Generic in C# – Basic Practice Example

Generic is a feature of C# programming language, which helps us save a lot of repeating works in our journey. It is efficient and widely used in practice.

Background

Imaging, we need to add many items into a list; and these items might be String, Integer, etc. Without Generic, we need to write at least one function for each data type; this work can be repeated and boring.
With the benefit of Generic, we need to write the function once, instead of writing them all.

Example – add string items to a list

public class MyString
     {
         private List myStringList = new List();
         public void AddString(String item)     
         {         
             myStringList.Add(item);     
         }     
         public String GetStringAt(int i)     
         {         
             return myStringList[i];     
         } 

}

Example – add int items to a list

public class MyInteger 
{     
      private List<int> myIntList = new List<int>();     
      public void AddInt(int item)     
      {         
        myIntList.Add(item);     
      }     
      public int GetIntAt(int i)     
     {         
        return myIntList[i];     
     } 
}

As I mentioned before, we have to make an individual function for a different data type. There are many types out there, and they are countless types made by other developers. It is not realistic to write a specific function for any new type, which will cost a lot of time and money.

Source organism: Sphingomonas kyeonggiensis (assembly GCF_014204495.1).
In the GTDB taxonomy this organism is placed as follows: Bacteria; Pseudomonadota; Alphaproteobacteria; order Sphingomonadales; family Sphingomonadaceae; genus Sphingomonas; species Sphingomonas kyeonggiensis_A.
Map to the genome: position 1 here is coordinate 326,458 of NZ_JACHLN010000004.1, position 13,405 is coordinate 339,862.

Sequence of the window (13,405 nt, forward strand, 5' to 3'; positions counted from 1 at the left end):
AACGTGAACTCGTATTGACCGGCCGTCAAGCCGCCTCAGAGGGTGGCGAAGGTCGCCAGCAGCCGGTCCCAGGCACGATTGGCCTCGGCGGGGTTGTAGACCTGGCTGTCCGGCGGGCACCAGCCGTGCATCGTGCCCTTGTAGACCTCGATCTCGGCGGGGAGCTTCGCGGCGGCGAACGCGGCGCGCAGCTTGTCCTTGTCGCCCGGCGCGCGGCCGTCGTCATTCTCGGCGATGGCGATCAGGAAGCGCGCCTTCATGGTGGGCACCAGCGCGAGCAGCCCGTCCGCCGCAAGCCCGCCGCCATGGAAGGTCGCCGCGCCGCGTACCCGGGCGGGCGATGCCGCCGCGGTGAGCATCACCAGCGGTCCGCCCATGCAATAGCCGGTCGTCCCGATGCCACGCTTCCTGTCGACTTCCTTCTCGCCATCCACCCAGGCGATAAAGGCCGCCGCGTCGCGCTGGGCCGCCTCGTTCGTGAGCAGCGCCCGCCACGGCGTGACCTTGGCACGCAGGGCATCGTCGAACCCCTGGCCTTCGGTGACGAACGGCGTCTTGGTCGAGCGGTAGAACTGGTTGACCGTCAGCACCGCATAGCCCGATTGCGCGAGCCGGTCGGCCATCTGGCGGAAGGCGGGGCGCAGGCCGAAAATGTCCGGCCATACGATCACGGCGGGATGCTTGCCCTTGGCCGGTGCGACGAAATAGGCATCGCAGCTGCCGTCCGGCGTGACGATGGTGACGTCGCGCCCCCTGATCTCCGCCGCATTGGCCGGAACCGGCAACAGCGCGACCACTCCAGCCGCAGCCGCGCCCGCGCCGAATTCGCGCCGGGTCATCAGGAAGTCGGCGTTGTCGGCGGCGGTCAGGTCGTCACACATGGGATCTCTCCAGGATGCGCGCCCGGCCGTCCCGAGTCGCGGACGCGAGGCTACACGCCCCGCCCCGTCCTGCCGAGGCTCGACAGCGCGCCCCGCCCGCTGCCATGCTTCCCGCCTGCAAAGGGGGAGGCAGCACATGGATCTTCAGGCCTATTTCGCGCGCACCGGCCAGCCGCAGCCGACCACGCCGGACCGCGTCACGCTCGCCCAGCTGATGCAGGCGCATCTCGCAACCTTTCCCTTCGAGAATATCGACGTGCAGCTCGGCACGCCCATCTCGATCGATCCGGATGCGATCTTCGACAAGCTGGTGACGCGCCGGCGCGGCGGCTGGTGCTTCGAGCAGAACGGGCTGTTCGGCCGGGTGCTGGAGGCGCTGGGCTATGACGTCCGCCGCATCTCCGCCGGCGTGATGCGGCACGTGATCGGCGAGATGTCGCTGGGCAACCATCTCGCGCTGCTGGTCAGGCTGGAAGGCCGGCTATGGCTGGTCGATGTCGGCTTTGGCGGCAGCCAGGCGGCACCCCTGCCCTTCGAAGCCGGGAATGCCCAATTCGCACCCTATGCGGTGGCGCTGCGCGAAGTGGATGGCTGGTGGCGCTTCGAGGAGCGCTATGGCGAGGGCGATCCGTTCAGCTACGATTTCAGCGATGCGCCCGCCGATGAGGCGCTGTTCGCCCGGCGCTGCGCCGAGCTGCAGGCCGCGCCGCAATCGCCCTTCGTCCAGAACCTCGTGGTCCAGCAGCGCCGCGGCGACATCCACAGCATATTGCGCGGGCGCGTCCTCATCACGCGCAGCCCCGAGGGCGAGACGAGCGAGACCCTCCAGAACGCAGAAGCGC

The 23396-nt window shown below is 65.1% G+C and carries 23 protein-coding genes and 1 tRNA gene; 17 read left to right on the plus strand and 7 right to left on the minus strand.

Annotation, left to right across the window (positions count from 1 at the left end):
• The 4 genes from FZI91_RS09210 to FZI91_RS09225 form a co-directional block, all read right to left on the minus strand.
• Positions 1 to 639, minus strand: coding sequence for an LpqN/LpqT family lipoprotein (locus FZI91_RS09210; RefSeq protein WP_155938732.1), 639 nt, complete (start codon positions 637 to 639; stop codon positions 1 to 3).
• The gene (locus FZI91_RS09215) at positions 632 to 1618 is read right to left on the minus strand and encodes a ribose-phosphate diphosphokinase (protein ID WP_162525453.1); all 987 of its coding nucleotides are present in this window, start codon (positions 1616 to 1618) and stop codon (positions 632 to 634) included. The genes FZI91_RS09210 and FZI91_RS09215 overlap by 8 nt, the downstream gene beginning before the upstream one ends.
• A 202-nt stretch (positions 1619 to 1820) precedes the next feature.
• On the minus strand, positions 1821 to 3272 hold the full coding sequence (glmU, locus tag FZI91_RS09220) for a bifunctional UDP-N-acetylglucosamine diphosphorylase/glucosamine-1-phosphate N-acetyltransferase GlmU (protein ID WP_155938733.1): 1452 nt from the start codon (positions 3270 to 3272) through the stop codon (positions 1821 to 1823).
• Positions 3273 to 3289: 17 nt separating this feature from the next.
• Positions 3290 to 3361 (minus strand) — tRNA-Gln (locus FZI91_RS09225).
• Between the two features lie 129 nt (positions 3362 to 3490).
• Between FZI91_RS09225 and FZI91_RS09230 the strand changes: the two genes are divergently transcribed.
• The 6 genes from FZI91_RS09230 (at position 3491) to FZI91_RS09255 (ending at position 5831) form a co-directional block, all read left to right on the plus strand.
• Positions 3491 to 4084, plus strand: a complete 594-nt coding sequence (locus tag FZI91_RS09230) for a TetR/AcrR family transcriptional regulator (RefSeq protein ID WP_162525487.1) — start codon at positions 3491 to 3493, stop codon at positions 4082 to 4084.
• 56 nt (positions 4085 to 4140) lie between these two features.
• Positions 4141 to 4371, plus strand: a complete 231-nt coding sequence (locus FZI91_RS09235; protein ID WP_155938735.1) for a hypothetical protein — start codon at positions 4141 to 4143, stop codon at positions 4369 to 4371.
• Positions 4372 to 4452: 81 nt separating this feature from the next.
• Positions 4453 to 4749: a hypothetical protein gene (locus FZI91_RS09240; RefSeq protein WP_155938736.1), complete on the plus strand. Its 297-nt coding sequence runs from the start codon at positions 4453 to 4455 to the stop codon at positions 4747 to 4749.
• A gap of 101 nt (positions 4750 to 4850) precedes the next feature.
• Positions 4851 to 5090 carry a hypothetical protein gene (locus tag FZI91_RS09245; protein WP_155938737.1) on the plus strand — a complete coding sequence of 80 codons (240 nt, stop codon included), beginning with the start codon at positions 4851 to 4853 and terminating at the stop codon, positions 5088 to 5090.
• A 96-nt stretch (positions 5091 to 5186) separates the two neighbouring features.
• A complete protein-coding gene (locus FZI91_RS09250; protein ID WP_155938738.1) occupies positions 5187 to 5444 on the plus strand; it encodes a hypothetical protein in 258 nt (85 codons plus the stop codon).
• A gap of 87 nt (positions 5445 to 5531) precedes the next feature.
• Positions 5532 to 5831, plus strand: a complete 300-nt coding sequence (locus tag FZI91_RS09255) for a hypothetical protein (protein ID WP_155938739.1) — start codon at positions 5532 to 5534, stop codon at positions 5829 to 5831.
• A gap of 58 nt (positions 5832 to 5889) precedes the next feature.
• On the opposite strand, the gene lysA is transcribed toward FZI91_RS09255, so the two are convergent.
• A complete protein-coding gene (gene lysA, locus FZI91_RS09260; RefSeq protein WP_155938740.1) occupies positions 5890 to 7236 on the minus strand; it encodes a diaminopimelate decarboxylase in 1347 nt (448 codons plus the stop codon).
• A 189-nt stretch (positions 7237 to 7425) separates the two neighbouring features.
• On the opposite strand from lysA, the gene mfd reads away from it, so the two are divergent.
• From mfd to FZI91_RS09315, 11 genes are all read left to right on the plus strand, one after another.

Generic can be the solution for this tricky situation. We don’t have to decide the data type initially, and we need to determine data type in runtime.

public class MyList<T>
     {
         private List<T> myList = new List<T>();
         public void addItem(T item)     
         {     
             myList.Add(item);     
         }     
         public T GetItemAt(int i)     
         {         
             return myList[i];     
         } 
}

As you can see, we replace the data type with a T in the above code. You don’t have to use T to represent a data type; you can use any other letters or words you are comfortable with.

Most importantly, we don’t know the data type at this stage; we determine the data type in run time. Here is an example.

class Program
     {
         static void Main(string[] args)
         {
             var stringList = new MyList<string>();
             stringList.addItem("Apple");
     } }

As you can see, we decide the List is holding a group of string items in runtime.


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